Suffering is inevitable. But James Baraz and Shoshana Alexander argue that responding to pain with compassion, care, and generosity is key to a joyful life.
Thich Nhat Hahn, Buddhist teacher and activist, makes the point that compassion does not stop with letting our hearts feel the suffering of others. “Compassion is a verb,” he stresses. Compassion and action go hand-in-hand.
Indeed, in those same MRI scans of monks meditating on compassion, neuroscience researcher Richard Davidson discovered that the areas of the brain responsible for planning action also lit up. In Train Your Mind, Change Your Brain, Sharon Begley quotes Davidson reporting his results to the Dalai Lama:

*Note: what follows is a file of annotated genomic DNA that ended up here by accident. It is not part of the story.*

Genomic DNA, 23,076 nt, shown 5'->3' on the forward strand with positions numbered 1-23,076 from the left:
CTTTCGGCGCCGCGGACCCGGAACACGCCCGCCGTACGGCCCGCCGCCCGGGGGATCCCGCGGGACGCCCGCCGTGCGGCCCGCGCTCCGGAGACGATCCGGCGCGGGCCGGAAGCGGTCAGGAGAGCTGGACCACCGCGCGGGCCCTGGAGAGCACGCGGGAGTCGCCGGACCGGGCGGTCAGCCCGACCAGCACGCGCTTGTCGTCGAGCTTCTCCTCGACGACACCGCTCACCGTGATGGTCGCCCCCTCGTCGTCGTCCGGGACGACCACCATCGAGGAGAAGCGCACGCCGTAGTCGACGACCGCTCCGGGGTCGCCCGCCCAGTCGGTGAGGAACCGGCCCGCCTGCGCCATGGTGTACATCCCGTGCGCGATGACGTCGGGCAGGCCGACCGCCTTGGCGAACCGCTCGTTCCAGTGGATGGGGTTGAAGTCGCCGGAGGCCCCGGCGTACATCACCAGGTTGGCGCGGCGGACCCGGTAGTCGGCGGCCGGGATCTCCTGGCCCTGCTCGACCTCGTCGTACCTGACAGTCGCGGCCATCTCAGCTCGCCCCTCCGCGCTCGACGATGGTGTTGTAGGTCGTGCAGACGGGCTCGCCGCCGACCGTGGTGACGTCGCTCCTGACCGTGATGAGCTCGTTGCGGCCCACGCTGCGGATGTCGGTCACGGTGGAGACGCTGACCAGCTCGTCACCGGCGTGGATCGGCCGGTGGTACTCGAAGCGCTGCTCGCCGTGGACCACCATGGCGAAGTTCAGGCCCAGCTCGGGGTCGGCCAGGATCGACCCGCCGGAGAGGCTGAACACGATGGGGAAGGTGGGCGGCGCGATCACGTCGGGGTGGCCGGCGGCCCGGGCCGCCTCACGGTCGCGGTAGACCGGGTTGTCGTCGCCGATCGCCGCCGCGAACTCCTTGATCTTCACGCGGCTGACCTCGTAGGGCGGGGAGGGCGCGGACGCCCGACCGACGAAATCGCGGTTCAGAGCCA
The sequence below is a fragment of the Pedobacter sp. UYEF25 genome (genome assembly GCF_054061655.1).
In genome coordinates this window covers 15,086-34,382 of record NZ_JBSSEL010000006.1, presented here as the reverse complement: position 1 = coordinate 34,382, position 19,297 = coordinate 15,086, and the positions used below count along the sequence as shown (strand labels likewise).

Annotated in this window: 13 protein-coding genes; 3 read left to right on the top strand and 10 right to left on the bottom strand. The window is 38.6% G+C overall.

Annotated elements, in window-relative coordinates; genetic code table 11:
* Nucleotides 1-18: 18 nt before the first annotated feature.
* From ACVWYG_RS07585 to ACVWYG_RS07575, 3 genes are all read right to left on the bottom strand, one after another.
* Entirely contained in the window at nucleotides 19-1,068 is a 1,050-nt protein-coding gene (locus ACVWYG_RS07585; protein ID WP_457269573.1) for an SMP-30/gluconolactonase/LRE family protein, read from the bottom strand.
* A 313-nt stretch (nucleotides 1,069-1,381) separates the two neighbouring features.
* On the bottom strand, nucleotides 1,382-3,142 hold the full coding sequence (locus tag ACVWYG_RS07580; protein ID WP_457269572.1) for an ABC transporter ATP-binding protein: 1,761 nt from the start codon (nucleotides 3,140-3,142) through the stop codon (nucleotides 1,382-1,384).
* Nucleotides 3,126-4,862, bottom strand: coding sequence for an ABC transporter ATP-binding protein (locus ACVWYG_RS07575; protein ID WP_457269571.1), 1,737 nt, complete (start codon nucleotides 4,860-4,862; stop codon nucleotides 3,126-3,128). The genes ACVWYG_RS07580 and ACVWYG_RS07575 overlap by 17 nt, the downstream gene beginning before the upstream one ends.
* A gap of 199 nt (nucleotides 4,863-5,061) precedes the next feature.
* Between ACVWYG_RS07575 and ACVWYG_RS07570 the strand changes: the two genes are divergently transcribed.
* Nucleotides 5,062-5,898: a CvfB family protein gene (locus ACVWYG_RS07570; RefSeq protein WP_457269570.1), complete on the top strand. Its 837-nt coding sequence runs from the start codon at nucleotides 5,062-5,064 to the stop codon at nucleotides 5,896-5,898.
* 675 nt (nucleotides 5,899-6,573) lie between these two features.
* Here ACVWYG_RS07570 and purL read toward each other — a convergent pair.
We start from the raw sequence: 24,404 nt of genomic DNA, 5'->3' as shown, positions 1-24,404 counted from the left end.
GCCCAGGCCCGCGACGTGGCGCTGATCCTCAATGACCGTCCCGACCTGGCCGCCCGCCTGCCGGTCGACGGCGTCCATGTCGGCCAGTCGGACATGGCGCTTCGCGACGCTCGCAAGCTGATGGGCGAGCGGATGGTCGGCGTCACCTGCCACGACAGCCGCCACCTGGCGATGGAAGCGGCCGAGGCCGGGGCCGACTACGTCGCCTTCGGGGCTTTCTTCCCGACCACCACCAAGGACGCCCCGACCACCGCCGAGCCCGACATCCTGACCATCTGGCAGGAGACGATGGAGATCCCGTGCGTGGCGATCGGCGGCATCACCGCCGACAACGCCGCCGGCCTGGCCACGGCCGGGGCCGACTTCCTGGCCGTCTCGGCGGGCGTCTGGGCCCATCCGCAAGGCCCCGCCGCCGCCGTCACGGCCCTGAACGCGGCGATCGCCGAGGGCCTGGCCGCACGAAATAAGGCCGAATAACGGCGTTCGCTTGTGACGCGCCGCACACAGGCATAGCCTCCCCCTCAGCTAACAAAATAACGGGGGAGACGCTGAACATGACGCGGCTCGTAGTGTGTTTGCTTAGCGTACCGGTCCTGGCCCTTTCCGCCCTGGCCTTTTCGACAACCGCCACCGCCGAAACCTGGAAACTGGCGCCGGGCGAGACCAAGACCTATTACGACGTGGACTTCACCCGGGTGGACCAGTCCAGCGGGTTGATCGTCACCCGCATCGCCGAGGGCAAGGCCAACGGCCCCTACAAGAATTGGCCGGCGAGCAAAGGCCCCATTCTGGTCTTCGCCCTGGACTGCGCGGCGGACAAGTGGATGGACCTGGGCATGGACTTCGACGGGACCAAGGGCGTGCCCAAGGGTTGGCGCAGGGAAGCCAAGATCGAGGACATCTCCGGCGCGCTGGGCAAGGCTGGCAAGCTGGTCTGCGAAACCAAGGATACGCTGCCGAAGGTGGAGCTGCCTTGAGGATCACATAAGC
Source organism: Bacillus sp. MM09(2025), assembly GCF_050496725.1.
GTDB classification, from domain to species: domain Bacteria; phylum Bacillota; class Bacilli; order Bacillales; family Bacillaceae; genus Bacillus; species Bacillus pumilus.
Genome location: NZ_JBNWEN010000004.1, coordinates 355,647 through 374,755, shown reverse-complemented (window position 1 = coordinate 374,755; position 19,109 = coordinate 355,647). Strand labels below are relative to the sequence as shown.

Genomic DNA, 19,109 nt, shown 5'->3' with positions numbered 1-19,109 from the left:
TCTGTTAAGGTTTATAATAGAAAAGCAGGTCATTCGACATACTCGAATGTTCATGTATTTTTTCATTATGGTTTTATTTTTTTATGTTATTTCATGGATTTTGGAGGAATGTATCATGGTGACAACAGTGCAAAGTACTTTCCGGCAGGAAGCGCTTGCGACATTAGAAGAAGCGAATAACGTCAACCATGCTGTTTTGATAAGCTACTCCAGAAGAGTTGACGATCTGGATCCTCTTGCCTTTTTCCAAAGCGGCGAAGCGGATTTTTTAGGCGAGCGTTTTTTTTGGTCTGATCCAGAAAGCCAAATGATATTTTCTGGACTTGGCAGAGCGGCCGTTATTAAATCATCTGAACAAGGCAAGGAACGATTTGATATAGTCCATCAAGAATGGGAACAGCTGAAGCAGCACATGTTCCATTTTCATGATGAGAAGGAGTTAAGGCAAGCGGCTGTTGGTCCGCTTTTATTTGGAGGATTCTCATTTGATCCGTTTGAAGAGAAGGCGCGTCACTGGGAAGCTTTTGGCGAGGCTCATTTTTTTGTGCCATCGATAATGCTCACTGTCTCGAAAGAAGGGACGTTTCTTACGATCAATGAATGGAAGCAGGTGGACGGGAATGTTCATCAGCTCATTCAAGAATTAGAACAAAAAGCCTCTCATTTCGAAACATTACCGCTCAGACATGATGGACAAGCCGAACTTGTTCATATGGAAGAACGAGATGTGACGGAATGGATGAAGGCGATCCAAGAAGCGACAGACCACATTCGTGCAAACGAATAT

This was a novel and unexpected finding . . . There’s no physical activity; they’re [the meditating monks are] sitting still. One interpretation of this is that it may reflect the generation of a disposition to act in the face of suffering. It gives real meaning to the phrase “moved by compassion.”